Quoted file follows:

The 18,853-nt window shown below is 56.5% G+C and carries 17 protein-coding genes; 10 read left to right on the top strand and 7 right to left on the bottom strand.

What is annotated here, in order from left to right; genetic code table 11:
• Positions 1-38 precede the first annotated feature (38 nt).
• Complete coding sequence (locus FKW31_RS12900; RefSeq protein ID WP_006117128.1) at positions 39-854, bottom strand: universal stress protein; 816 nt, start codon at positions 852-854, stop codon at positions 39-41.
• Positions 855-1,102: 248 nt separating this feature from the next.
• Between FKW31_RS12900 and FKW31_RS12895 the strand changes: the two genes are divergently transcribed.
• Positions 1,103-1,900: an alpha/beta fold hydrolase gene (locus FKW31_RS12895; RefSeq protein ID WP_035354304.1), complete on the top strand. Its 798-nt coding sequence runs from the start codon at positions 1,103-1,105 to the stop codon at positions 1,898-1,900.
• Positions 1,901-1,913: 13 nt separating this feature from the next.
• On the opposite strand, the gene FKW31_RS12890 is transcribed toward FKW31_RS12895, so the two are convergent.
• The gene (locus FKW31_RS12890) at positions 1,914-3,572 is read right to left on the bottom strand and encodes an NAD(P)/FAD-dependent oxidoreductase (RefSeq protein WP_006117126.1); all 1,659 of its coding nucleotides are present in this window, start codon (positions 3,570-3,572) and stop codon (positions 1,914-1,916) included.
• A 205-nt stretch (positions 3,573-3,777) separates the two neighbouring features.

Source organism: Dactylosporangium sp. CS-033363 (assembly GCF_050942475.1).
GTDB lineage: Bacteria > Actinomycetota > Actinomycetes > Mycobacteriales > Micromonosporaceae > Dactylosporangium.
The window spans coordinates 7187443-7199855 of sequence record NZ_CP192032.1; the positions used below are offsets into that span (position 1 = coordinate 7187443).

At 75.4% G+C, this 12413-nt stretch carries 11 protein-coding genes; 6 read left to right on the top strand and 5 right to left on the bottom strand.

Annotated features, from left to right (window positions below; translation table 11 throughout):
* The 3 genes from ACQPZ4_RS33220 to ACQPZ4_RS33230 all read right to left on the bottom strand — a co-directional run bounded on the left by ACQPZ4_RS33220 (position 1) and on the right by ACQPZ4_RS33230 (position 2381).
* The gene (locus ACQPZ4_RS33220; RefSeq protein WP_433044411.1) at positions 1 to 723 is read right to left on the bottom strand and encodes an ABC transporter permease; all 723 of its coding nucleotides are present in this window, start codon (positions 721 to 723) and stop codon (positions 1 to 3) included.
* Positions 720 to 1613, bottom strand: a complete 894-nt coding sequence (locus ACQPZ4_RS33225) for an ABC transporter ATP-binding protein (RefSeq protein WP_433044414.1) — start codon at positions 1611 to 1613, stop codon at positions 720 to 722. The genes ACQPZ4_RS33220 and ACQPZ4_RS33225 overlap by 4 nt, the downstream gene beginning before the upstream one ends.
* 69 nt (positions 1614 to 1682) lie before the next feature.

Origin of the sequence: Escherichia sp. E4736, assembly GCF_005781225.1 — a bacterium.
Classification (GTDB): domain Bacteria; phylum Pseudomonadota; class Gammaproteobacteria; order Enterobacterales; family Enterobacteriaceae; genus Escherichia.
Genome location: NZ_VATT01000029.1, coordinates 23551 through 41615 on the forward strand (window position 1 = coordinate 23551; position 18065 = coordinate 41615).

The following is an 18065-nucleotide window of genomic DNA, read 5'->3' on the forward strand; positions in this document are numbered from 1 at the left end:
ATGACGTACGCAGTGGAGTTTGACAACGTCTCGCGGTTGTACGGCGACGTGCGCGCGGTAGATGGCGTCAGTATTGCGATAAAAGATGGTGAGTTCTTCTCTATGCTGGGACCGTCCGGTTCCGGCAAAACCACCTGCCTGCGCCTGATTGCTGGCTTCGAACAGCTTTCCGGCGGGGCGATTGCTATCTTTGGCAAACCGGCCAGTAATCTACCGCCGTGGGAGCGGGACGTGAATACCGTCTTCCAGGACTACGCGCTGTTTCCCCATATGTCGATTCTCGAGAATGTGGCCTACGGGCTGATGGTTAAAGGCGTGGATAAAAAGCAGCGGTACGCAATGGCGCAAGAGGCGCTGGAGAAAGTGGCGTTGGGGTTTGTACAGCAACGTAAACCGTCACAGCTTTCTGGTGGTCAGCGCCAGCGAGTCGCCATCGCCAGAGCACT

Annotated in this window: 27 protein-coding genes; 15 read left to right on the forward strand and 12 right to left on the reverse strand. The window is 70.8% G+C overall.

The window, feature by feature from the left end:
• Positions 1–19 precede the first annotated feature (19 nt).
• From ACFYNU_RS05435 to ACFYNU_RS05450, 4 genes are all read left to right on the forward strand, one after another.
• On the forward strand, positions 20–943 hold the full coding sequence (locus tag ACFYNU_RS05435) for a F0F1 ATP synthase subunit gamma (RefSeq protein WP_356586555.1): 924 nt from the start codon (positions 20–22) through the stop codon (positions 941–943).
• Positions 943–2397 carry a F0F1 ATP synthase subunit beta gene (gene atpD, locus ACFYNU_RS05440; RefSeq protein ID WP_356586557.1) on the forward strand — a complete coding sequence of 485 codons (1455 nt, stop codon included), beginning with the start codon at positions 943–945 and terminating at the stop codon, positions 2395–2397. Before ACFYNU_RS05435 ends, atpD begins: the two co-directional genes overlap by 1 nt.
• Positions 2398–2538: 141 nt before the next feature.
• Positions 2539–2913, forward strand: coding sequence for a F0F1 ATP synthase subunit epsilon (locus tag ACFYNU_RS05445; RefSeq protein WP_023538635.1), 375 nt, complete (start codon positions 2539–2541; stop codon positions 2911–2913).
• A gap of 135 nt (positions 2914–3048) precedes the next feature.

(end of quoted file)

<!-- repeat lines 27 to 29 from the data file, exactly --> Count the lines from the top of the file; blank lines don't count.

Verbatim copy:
The window, feature by feature from the left end:
• Positions 1–19 precede the first annotated feature (19 nt).
• From ACFYNU_RS05435 to ACFYNU_RS05450, 4 genes are all read left to right on the forward strand, one after another.